Tag Archives: Old Testament

Why are Christians allowed to eat shellfish but not allowed to have sex before marriage?

I have a key that will unlock a puzzling mystery
I have a key that will unlock a puzzling mystery

Here’s a wonderful article from Peter Saunders.

The challenge:

An argument frequently advanced by those attempting to defend homosexual practice is that Christians ‘cherry pick’ the commands in the Bible – that is, they chose to emphasise some commands while ignoring others.

The Old Testament may forbid homosexual acts (Leviticus 18:2; 20:13) but it also forbids eating seafood without fins and scales (Leviticus 11:9-12; Deuteronomy 14:9, 10).

So how can Christians then justify upholding laws on sexual morality whilst at the same time ignoring the food laws from the very same books of the Bible? Why may they eat shellfish but not be allowed to have sex outside marriage? Isn’t this inconsistent and hypocritical?

The solution is that God enters into “covenants” with his people, and the terms of those covenants change.

Especially dietary laws:

The answer to this question lies in an understanding of biblical covenants.

A covenant is a binding solemn agreement made between two parties. It generally leaves each with obligations. But it holds only between the parties involved.

There are a number of biblical covenants: Noahic, Abrahamic, Sinaitic (Old), Davidic and New.

Under the Noahic covenant, which God made with all living human beings (Genesis 9:8-17), people were able to eat anything:

‘Everything that lives and moves about will be food for you. Just as I gave you the green plants, I now give you everything’ (Genesis 9:3).

But under the Sinaitic (Old) Covenant, which God made with the nation of Israel, people were able to eat certain foods, but not others.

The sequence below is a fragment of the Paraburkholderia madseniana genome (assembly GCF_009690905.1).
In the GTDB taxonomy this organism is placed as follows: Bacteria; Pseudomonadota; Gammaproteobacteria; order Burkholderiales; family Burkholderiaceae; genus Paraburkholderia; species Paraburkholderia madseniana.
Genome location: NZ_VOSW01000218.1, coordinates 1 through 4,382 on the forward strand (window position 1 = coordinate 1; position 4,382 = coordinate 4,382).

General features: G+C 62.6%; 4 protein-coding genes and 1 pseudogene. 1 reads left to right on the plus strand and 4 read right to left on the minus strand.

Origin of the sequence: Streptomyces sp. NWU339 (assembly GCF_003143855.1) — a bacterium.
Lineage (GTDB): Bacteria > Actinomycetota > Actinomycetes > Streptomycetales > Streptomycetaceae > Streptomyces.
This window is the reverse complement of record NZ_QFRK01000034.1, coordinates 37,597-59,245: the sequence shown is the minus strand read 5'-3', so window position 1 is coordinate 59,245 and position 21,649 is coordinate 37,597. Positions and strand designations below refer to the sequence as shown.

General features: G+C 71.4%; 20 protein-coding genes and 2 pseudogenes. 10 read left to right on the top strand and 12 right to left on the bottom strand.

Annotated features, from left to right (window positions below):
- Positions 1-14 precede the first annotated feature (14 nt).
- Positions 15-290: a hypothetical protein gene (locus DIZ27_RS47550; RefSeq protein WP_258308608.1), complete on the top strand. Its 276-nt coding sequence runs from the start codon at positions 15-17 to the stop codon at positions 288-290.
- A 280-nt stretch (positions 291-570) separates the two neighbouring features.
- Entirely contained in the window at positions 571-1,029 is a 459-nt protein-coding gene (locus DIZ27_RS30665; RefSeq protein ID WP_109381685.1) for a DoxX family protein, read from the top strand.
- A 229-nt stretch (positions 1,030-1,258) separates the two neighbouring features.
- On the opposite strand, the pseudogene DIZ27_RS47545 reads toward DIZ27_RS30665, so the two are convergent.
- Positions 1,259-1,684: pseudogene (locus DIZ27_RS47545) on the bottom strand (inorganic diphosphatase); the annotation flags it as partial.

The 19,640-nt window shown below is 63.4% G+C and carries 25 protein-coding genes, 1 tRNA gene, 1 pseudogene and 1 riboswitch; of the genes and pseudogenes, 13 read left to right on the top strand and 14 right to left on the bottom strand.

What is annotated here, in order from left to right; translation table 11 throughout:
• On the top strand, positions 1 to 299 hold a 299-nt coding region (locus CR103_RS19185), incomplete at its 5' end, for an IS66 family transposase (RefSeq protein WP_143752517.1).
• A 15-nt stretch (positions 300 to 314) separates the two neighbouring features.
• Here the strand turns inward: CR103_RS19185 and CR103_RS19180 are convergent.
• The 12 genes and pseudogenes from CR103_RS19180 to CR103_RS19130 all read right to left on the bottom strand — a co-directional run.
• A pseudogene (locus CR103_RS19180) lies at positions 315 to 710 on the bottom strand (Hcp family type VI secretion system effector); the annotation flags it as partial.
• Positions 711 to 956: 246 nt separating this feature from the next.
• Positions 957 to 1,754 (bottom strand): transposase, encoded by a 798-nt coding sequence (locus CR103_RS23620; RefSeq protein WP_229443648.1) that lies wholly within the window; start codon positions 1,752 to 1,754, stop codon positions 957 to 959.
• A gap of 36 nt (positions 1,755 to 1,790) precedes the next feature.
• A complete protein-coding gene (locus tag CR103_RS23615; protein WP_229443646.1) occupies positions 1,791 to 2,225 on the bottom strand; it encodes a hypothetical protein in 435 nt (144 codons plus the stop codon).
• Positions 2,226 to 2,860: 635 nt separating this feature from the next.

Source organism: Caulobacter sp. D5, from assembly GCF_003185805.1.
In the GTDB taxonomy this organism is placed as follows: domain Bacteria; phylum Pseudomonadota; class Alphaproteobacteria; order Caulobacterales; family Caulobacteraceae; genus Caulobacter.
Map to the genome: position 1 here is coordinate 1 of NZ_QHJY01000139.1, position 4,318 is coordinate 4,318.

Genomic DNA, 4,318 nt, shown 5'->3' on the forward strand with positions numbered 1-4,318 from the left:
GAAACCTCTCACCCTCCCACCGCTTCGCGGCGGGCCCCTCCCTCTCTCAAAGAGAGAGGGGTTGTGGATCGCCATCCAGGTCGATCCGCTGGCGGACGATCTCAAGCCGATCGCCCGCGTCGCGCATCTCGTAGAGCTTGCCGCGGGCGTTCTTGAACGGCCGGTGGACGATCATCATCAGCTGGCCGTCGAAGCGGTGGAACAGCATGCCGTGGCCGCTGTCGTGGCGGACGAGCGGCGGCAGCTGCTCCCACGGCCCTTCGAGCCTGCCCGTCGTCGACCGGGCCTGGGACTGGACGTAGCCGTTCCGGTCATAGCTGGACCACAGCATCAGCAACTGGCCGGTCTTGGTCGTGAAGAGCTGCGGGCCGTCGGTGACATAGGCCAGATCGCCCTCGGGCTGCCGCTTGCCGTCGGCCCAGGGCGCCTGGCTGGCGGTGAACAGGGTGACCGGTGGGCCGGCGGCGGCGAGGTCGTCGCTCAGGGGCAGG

Jesus clearly created a new covenant with his followers, where the dietary laws are lifted:

Jesus said that he had come to fulfil the ‘Law and the Prophets’ (Matthew 5:17; Luke 24:44). He would establish this new covenant with new laws, with himself as high priest based on his own sacrificial death on the cross.

This new covenant would completely deal with sin (Hebrews 10:1-18) and protect all those who put their faith in him from God’s wrath and judgement…

[…]‘In the same way, after the supper (Jesus) took the cup, saying, “This cup is the new covenant in my blood, which is poured out for you”’ (Luke 22:20). ‘…we have been made holy through the sacrifice of the body of Jesus Christ once for all’ (Hebrews 10:10)

People would come under the protection of this new covenant, not by virtue of belonging to the nation of Israel, but through faith in Christ. In fact the function of the Old Testament Law (Sinaitic covenant) was to point to Christ as its fulfilment.

[…]So what then did Christ say about foods? He pronounced all foods clean for his followers to eat:

‘ “Don’t you see that nothing that enters a person from the outside can defile them?  For it doesn’t go into their heart but into their stomach, and then out of the body.” (In saying this, Jesus declared all foods clean.) He went on: “What comes out of a person is what defiles them.  For it is from within, out of a person’s heart, that evil thoughts come—sexual immorality, theft, murder,  adultery, greed, malice, deceit, lewdness, envy, slander, arrogance and folly.  All these evils come from inside and defile a person.” (Mark 7:18-23)